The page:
No, you aren’t required to assign raw geometry to layers other than Layer 0. There’s no need to change the procedure of leaving all geometry on Layer 0 to utilize the dashed lines feature.

Technically, you’re correct. When I need a single dashed line, I can indeed put it into it’s own group, then assign the group to a layer other than layer0 that is associated with “dashedness”. But there are times I WANT it to interact with non-dashed lines around it - and putting it into a group prevents that interaction!

You can selectively group the edges that need to be dashed and assign a dashed layer to that group, not to the edges. The edges will inherit the layer’s dash behavior from their group, the same as they inherit layer visibility. This technique also avoids questions about why some of the edges in a group are dashed but others are not and why dashed edges break non-dashed edges.

Edit: rules are made to be broken. If you are expert and fully understand the implications, nothing in SketchUp prevents you from doing dangerous things with layers. But others are best off following the guidance.

Unfortunately, I actually have a use case where I currently WANT dashed lines to interact with non-dashed actual geometry!

Also unfortunately, it’s one I’m encountering in my job and my employer considers all my work to be proprietary, so I can’t share it. And I haven’t been able to imagine ANOTHER use case I could present here that illustrates my problem without violating my companies policies.

I have inadvertently created a tangent discussion about a use case for having geometry on a layer other than layer0 that has veered away from the problem this topic was created to address (behavior of “Explode” in regards to layer assignment of exploded geometry), so I’ve created a new topic:
https://forums.sketchup.com/t/doing-dangerous-things-with-layers/96893/2

to address my issue. Please follow up there if your comment isn’t about the behavior of the “Explode” command.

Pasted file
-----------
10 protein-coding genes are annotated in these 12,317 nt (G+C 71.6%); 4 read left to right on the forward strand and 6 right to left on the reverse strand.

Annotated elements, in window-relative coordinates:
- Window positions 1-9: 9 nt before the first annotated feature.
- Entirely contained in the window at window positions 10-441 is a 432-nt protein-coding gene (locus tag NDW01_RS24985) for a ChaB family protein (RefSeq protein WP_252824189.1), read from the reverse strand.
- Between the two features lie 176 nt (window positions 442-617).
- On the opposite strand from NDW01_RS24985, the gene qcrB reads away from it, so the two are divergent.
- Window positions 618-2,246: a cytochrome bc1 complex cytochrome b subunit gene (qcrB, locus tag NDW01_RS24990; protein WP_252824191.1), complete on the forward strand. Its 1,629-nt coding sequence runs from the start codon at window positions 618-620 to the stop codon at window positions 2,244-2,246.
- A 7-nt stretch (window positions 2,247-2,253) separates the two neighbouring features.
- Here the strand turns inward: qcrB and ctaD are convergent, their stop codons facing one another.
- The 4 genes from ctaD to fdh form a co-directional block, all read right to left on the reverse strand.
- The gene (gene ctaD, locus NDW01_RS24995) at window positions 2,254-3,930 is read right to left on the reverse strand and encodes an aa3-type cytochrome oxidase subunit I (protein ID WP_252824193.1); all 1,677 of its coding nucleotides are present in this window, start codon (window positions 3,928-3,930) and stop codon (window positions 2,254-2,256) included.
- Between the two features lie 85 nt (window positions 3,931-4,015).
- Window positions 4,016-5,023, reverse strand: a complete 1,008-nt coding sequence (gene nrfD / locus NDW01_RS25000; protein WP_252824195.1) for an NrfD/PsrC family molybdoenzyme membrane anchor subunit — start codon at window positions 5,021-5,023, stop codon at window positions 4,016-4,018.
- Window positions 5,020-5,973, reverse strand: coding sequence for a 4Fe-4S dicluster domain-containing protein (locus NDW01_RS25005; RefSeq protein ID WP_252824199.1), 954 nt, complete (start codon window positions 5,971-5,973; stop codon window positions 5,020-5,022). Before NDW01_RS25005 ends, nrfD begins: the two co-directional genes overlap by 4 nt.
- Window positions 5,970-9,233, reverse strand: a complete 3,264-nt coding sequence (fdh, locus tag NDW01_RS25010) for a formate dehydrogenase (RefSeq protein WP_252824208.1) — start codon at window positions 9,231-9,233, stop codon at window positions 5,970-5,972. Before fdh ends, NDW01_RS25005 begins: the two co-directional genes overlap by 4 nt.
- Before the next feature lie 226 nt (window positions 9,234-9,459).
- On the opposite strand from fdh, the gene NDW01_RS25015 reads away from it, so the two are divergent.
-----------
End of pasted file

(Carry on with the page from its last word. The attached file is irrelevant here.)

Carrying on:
Thanks!

I have a suggestion to this…if we are working with components that are being added to each other to make a model, maybe each component when/if it is exploded gets put on a layer that is named for the original component that was exploded as the parent and if there are multiple layers within the component those would get moved to a sub-layer of the parent layer.

That would create new layers that the user never asked to create, and sounds like it would assign layers to raw geometry. Also linking exploded content to what it was exploded from kind of goes against the concept of explode, which is to bring different entities into the same drawing context as equals.

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there are actually quite valid reasons for retaining the layer association on raw geometry if exporting for CAM software…

geometry ‘layers’ and certain layer colour’s indicate cut’s, etchings, tool run-off, etc, many firmwares cannot work with groups of geometry…

however, it is prudent to only explode the groups in the export ‘copy’ of the model, once it is finished following the conventional wisdom regarding Layer0…

I agree that there are rare use cases of needing raw geometry on other than Layer0, but these should not be anything but fully intentional on the part of the user.

And I’m not convinced that those few specific workflows justify the current default Explode behaviour — which causes untold problems for orders-of-magnitude more users.

So instead of needing a plugin (such as TIG’s above) to Explode to Layer0, maybe it should take the plugin to explode to the parent layer for the type of workflow you describe.

I do think Christina’s suggested default behaviour makes the most sense overall and is the least disruptive in creating un-anticipated / un-desired outcomes.

I think it is up to CAM software to implement a way to handle groups/components without them needing to be exploded. An exporter could explode under the hood, apply the layer from the parent to the children, export and undo these changes.

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I tend to support eneroth3’s first comment its seems to me to be the most logical.
If the user wants more control when exploding, then rely upon a script such as TIG’s.